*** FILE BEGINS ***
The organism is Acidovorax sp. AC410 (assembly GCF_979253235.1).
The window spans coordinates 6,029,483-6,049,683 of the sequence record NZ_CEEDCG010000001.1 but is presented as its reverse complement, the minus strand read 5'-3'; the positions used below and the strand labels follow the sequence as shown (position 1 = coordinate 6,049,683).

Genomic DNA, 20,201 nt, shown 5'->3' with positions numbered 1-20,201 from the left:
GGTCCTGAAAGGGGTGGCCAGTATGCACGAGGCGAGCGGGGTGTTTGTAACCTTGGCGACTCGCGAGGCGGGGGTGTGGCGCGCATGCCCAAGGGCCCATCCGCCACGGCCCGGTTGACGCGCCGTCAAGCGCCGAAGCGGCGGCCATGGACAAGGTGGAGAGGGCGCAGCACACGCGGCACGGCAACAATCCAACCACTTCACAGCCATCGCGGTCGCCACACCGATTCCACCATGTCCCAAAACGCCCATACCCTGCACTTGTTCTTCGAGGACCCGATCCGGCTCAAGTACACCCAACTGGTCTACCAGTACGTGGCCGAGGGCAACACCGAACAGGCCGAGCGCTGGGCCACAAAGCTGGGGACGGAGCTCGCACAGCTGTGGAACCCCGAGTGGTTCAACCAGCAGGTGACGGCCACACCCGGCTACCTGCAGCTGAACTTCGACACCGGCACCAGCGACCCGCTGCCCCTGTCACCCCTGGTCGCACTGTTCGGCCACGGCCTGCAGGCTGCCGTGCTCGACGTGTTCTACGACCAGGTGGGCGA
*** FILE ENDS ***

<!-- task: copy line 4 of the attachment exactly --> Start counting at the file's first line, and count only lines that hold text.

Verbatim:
GGTCCTGAAAGGGGTGGCCAGTATGCACGAGGCGAGCGGGGTGTTTGTAACCTTGGCGACTCGCGAGGCGGGGGTGTGGCGCGCATGCCCAAGGGCCCATCCGCCACGGCCCGGTTGACGCGCCGTCAAGCGCCGAAGCGGCGGCCATGGACAAGGTGGAGAGGGCGCAGCACACGCGGCACGGCAACAATCCAACCACTTCACAGCCATCGCGGTCGCCACACCGATTCCACCATGTCCCAAAACGCCCATACCCTGCACTTGTTCTTCGAGGACCCGATCCGGCTCAAGTACACCCAACTGGTCTACCAGTACGTGGCCGAGGGCAACACCGAACAGGCCGAGCGCTGGGCCACAAAGCTGGGGACGGAGCTCGCACAGCTGTGGAACCCCGAGTGGTTCAACCAGCAGGTGACGGCCACACCCGGCTACCTGCAGCTGAACTTCGACACCGGCACCAGCGACCCGCTGCCCCTGTCACCCCTGGTCGCACTGTTCGGCCACGGCCTGCAGGCTGCCGTGCTCGACGTGTTCTACGACCAGGTGGGCGA